wideband audio (HD voice)

Wideband audio, also known as high definition (HD) voice, is an audio technology that uses a wider frequency spectrum than narrowband audio to achieve better voice quality during cellular and voice over IP (VoIP) phone calls.  Calls initiated through wideband audio require the entire communication chain to be high definition compatible or the call will revert to standard narrowband audio.

Wideband audio has a frequency range of 50 Hz to 7 kHz, as opposed to narrowband audio which limits audio frequencies to the range of 300 Hz to 3.4 kHz, and does not encounter bandwidth limitations. Wideband also uses the G.722 codec and its variations to capture audio samples with a sample rate of 16 kHz per second. This high-quality codec makes it possible for devices to transmit deeper and higher speech tones as well as pick up details. In contrast, narrowband audio uses the G.711 codec and a sample rate of 8 kHz. Should a call have to revert from high definition to narrowband because a device in the communication chain does not support wideband, the resulting algorithmic delay is estimated to be 0.125 milliseconds (ms).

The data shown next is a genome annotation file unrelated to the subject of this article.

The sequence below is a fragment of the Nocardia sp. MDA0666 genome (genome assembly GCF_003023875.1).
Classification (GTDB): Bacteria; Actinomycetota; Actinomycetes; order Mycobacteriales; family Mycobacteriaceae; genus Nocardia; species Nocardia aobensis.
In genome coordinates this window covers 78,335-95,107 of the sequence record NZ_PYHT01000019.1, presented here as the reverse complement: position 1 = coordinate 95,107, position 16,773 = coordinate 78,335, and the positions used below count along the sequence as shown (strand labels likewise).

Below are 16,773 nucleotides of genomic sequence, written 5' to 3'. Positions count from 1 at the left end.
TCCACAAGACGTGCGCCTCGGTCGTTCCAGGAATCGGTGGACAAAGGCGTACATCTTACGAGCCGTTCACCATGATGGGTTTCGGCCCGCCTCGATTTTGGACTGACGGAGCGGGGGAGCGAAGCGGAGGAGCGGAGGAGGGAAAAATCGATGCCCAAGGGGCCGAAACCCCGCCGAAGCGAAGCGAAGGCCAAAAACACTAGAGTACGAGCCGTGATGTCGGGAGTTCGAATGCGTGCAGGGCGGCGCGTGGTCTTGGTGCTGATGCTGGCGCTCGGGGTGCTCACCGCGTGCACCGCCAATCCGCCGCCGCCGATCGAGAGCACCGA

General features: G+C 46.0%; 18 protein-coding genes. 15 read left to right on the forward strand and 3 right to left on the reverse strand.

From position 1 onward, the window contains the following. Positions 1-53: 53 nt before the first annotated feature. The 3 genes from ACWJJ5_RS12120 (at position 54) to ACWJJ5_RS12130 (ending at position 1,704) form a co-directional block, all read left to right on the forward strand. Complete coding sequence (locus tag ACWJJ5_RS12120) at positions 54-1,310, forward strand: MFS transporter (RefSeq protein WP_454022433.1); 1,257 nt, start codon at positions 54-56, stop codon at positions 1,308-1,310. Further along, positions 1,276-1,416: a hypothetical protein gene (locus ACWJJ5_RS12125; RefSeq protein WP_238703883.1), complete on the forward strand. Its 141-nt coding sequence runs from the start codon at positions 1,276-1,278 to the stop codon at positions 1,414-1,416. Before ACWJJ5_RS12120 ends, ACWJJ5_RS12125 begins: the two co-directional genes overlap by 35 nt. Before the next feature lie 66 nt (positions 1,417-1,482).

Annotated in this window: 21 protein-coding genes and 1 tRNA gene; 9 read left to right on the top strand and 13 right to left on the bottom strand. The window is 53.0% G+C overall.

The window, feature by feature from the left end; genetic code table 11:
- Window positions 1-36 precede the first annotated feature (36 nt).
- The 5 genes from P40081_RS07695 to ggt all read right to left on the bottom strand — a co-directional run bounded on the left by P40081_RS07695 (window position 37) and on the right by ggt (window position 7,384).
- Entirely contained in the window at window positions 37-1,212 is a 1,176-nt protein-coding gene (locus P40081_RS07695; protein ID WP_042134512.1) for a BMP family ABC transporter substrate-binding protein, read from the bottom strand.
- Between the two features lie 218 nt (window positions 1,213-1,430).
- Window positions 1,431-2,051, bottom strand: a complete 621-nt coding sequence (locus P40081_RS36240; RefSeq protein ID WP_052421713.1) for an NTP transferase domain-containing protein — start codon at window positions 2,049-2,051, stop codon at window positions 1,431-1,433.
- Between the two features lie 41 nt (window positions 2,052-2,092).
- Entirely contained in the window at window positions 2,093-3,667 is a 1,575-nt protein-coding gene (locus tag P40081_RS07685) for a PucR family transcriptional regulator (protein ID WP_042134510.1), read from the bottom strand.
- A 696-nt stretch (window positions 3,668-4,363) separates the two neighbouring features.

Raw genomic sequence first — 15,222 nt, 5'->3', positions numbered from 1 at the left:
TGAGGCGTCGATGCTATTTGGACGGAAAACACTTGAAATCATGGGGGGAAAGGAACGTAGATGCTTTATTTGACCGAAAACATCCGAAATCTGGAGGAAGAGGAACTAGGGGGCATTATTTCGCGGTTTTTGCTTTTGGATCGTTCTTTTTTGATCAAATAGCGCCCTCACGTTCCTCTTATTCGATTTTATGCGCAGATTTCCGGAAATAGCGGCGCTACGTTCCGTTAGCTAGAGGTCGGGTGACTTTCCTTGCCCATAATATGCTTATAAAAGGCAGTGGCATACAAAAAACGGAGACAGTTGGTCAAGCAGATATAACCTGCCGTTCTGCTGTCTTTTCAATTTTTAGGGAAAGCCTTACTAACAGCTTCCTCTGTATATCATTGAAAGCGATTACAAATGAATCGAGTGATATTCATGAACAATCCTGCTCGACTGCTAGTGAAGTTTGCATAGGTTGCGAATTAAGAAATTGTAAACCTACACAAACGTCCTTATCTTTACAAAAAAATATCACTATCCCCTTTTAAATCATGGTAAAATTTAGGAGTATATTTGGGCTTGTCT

Benefits of wideband audio/HD voice

As the ability for a caller to have a high-speed internet connection increases, vendors and enterprises are increasingly supporting wideband codecs for HD audio to enhance voice clarity. From a business perspective, the following are benefits of wideband audio: 

  • Enhances natural sound and speech intelligibility.
  • Minimizes the difficulty of hearing calls in crowded spaces.
  • Provides an optimal solution for conference calls or situations where multiple people may speak at once.
  • Uses a better sound suppression algorithm for background noise.
  • Reduces latency and data loss.
  • Decreases amount of transcription errors.
This was last updated in October 2018

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